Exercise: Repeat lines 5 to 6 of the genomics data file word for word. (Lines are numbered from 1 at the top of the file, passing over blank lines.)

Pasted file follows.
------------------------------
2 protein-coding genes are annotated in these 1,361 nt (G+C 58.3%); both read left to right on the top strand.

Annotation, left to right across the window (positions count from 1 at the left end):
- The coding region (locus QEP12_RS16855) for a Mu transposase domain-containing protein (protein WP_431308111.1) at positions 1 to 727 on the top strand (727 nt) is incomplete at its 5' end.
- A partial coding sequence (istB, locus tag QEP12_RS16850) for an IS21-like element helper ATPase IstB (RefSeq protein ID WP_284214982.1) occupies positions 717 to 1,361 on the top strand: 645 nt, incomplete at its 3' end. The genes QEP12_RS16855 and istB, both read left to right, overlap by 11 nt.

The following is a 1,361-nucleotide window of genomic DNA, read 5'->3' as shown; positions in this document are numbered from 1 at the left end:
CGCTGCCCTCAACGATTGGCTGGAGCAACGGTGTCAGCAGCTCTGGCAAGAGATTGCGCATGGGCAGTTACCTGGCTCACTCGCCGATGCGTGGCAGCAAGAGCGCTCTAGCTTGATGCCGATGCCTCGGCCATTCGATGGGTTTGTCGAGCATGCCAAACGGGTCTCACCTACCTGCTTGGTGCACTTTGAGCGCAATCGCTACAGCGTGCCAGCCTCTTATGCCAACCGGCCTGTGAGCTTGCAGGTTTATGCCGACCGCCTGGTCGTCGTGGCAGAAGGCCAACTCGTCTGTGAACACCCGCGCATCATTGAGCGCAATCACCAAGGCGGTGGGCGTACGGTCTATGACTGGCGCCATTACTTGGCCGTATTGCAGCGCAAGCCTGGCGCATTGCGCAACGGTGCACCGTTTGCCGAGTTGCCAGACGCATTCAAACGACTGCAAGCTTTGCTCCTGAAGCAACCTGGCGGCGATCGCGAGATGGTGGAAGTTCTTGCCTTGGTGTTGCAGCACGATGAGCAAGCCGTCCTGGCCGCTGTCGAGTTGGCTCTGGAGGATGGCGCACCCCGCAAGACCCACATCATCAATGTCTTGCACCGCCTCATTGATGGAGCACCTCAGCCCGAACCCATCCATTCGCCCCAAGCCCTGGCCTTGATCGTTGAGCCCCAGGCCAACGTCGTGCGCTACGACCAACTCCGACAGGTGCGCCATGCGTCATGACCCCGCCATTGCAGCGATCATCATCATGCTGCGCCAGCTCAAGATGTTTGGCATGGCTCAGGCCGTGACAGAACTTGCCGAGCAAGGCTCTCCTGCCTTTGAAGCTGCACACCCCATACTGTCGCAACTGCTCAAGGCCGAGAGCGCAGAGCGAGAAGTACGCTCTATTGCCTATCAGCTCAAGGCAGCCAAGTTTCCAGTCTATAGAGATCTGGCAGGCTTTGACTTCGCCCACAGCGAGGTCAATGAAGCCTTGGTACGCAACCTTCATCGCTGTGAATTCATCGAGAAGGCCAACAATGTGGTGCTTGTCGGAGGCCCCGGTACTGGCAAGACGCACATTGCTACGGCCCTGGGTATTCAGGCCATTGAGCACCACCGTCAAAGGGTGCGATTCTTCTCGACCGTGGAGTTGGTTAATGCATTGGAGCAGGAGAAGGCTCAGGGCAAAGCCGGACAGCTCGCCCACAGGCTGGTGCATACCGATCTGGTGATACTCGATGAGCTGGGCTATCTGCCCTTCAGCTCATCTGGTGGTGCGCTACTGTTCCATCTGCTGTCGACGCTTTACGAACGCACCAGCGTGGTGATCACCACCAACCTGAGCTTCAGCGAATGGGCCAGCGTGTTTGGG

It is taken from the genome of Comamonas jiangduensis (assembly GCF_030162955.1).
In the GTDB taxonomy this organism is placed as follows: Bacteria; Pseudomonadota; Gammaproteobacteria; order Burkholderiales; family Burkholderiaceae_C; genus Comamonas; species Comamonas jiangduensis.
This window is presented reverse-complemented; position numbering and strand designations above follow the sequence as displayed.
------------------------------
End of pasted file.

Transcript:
The following is a 1,361-nucleotide window of genomic DNA, read 5'->3' as shown; positions in this document are numbered from 1 at the left end:
CGCTGCCCTCAACGATTGGCTGGAGCAACGGTGTCAGCAGCTCTGGCAAGAGATTGCGCATGGGCAGTTACCTGGCTCACTCGCCGATGCGTGGCAGCAAGAGCGCTCTAGCTTGATGCCGATGCCTCGGCCATTCGATGGGTTTGTCGAGCATGCCAAACGGGTCTCACCTACCTGCTTGGTGCACTTTGAGCGCAATCGCTACAGCGTGCCAGCCTCTTATGCCAACCGGCCTGTGAGCTTGCAGGTTTATGCCGACCGCCTGGTCGTCGTGGCAGAAGGCCAACTCGTCTGTGAACACCCGCGCATCATTGAGCGCAATCACCAAGGCGGTGGGCGTACGGTCTATGACTGGCGCCATTACTTGGCCGTATTGCAGCGCAAGCCTGGCGCATTGCGCAACGGTGCACCGTTTGCCGAGTTGCCAGACGCATTCAAACGACTGCAAGCTTTGCTCCTGAAGCAACCTGGCGGCGATCGCGAGATGGTGGAAGTTCTTGCCTTGGTGTTGCAGCACGATGAGCAAGCCGTCCTGGCCGCTGTCGAGTTGGCTCTGGAGGATGGCGCACCCCGCAAGACCCACATCATCAATGTCTTGCACCGCCTCATTGATGGAGCACCTCAGCCCGAACCCATCCATTCGCCCCAAGCCCTGGCCTTGATCGTTGAGCCCCAGGCCAACGTCGTGCGCTACGACCAACTCCGACAGGTGCGCCATGCGTCATGACCCCGCCATTGCAGCGATCATCATCATGCTGCGCCAGCTCAAGATGTTTGGCATGGCTCAGGCCGTGACAGAACTTGCCGAGCAAGGCTCTCCTGCCTTTGAAGCTGCACACCCCATACTGTCGCAACTGCTCAAGGCCGAGAGCGCAGAGCGAGAAGTACGCTCTATTGCCTATCAGCTCAAGGCAGCCAAGTTTCCAGTCTATAGAGATCTGGCAGGCTTTGACTTCGCCCACAGCGAGGTCAATGAAGCCTTGGTACGCAACCTTCATCGCTGTGAATTCATCGAGAAGGCCAACAATGTGGTGCTTGTCGGAGGCCCCGGTACTGGCAAGACGCACATTGCTACGGCCCTGGGTATTCAGGCCATTGAGCACCACCGTCAAAGGGTGCGATTCTTCTCGACCGTGGAGTTGGTTAATGCATTGGAGCAGGAGAAGGCTCAGGGCAAAGCCGGACAGCTCGCCCACAGGCTGGTGCATACCGATCTGGTGATACTCGATGAGCTGGGCTATCTGCCCTTCAGCTCATCTGGTGGTGCGCTACTGTTCCATCTGCTGTCGACGCTTTACGAACGCACCAGCGTGGTGATCACCACCAACCTGAGCTTCAGCGAATGGGCCAGCGTGTTTGGG